A few weeks later, we were invited to a local support group for parents of children with cochlear implants. Honestly, I was disinterested in seeing another CI child, but my wife told me we were going; you have to keep Mamma happy. There would be a seven-year-old boy who had been implanted six years earlier. The experience was like night and day compared to our first exposure to CI kids. This young man was completely auditory, with only one implant. Without knowing, we guessed he was developmentally on par with his hearing peers.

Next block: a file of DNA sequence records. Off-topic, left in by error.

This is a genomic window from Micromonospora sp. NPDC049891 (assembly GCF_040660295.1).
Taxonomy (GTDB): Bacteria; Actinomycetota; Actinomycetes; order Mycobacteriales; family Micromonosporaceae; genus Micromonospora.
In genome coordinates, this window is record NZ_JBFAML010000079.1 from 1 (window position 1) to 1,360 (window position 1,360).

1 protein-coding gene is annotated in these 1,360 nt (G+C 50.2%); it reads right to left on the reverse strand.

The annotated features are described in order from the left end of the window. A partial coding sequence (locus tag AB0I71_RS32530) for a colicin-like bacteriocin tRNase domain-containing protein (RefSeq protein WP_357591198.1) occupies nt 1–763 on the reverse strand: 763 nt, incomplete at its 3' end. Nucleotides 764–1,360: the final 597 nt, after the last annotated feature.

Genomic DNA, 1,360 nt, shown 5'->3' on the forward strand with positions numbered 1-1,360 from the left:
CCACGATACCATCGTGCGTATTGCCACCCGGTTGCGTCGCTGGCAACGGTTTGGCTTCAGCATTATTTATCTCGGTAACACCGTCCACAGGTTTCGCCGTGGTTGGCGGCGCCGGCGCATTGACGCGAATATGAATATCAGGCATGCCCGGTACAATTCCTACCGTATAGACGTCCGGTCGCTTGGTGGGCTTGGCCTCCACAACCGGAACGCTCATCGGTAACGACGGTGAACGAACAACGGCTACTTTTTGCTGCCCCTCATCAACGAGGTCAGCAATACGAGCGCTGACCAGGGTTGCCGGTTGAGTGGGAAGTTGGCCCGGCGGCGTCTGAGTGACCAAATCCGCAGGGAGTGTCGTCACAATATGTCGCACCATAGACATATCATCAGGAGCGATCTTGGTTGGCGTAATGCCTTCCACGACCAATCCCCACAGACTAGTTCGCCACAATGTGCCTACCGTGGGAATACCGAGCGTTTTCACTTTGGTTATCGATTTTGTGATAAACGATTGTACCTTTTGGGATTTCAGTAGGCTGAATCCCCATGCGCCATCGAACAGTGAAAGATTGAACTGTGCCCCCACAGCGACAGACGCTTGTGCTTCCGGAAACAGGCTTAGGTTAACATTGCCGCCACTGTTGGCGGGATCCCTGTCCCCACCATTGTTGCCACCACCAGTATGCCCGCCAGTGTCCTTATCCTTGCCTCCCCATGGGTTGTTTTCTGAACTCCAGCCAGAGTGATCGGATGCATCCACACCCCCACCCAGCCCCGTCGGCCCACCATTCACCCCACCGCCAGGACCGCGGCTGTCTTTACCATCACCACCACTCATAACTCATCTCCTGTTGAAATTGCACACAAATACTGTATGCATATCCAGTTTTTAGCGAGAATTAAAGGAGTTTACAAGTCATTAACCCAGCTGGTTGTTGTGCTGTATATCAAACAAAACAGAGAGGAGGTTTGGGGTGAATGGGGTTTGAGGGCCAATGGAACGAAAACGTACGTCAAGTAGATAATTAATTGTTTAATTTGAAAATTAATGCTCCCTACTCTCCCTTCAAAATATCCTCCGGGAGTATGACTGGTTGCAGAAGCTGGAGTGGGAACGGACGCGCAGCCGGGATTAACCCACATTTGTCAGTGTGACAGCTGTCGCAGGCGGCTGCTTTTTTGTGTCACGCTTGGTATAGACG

Frankly, I could not understand the difference. I struggled with what could cause one set of children to be non-verbal although they were implanted and this child to be talking like my other children. As a parent and educator, I was truly perplexed at the difference in outcomes. That night I arrived home from the visit with the CI child, I dove head first into my first academic articles on the subject of deafness. But more important, I began looking at how we learn language, specifically spoken language. I quickly came to understand that much of what goes into the decision process for a child with CIs is not about the surgery, but what happens for the 15 to 20 years after the surgery. I realized that more important than the implant was the educational path the child was put on post-implantation. This new CI child I witnessed had been exposed to an auditory first approach that heavily relied on the cochlear implant. He had been exposed to an auditory-verbal form of education. From the moment he was identified as deaf and candidate, he was put into an intensive program of infusing a much sound and language into his life as possible. The decision on how to educate the child post-implantation was as important, if not more important to the surgery itself.